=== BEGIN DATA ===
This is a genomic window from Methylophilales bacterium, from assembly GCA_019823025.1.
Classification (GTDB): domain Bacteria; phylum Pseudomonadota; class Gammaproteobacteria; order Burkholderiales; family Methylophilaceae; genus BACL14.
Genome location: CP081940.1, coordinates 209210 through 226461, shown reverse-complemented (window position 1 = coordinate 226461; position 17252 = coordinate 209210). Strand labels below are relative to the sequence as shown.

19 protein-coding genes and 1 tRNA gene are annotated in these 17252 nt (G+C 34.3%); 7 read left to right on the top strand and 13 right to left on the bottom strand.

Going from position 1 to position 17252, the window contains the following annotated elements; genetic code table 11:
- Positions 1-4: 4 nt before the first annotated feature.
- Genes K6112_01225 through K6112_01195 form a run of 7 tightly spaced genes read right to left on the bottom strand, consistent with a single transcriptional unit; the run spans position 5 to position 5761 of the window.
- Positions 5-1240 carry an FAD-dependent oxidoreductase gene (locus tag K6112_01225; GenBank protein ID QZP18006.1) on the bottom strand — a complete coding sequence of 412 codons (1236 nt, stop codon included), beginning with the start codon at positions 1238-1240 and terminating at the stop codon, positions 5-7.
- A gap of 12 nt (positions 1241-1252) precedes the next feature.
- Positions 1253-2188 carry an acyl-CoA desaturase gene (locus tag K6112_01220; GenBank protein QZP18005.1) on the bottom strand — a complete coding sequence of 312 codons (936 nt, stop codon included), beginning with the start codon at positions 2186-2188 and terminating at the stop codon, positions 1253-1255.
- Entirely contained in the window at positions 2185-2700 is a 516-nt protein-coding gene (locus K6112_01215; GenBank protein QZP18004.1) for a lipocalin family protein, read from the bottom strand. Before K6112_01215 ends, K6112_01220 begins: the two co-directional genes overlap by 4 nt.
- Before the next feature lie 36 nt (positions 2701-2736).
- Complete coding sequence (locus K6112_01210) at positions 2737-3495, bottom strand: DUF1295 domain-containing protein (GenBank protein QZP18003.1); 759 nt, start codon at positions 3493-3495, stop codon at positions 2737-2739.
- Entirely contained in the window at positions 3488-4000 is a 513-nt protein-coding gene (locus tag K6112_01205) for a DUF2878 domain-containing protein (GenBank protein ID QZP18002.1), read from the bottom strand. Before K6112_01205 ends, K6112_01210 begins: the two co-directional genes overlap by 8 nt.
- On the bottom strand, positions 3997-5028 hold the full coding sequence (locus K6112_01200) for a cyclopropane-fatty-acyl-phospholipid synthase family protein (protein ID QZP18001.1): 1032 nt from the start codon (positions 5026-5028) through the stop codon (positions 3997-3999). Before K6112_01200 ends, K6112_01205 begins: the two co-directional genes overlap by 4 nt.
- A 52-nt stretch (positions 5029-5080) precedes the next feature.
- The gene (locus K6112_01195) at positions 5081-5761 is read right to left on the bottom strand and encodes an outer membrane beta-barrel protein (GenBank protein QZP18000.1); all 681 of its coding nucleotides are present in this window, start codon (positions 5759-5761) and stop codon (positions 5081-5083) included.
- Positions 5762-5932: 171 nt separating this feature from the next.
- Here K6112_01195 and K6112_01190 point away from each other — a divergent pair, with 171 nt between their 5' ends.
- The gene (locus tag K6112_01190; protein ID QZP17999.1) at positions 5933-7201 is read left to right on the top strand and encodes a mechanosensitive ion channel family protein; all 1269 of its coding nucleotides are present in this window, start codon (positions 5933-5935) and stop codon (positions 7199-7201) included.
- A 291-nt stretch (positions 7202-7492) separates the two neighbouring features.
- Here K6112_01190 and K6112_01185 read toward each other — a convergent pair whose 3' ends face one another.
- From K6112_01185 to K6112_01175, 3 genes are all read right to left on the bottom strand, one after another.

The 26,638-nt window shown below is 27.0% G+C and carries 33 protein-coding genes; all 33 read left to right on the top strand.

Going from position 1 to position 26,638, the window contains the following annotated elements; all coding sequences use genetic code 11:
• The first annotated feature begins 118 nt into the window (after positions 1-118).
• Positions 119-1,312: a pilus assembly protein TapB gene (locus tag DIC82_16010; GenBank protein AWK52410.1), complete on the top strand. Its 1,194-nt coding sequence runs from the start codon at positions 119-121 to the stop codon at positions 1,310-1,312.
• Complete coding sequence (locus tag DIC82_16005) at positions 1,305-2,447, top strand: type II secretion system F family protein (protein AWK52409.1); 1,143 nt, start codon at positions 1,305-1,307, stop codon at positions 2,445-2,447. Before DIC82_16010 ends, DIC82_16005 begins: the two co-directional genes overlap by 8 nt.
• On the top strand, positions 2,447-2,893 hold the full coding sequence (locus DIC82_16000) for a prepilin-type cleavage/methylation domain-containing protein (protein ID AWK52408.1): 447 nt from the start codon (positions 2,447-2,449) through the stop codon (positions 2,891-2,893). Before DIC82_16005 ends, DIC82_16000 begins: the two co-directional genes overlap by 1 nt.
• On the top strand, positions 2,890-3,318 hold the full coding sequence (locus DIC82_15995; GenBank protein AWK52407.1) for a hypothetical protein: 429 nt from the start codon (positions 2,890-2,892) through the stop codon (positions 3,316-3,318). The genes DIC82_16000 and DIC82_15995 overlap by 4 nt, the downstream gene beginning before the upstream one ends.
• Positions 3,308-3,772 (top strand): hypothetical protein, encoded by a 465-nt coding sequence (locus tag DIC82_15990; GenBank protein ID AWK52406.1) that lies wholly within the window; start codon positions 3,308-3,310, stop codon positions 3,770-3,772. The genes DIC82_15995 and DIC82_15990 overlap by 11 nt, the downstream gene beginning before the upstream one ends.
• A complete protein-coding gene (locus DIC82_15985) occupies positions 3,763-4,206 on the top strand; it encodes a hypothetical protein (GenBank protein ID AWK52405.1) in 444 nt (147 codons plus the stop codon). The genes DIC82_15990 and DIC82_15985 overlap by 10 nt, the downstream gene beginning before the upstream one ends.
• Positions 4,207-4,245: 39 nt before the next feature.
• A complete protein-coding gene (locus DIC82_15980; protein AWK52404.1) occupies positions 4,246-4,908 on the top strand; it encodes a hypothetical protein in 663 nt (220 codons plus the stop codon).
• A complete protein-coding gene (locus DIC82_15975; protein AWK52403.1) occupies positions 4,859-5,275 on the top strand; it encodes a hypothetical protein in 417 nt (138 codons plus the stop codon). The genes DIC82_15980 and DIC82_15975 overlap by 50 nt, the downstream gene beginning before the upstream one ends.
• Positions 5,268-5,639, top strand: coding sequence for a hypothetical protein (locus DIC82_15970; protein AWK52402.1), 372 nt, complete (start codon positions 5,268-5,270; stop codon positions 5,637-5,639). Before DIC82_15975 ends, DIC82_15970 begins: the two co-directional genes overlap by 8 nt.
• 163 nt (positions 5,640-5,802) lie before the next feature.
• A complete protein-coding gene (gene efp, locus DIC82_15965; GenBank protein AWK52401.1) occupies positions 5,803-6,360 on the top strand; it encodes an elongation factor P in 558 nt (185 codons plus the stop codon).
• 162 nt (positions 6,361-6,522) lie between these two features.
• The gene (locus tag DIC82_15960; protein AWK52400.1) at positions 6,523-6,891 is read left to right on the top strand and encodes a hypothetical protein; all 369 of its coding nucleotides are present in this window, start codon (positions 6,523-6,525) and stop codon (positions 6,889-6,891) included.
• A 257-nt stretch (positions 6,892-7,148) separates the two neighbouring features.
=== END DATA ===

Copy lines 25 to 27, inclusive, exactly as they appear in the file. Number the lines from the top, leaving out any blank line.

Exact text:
Going from position 1 to position 26,638, the window contains the following annotated elements; all coding sequences use genetic code 11:
• The first annotated feature begins 118 nt into the window (after positions 1-118).
• Positions 119-1,312: a pilus assembly protein TapB gene (locus tag DIC82_16010; GenBank protein AWK52410.1), complete on the top strand. Its 1,194-nt coding sequence runs from the start codon at positions 119-121 to the stop codon at positions 1,310-1,312.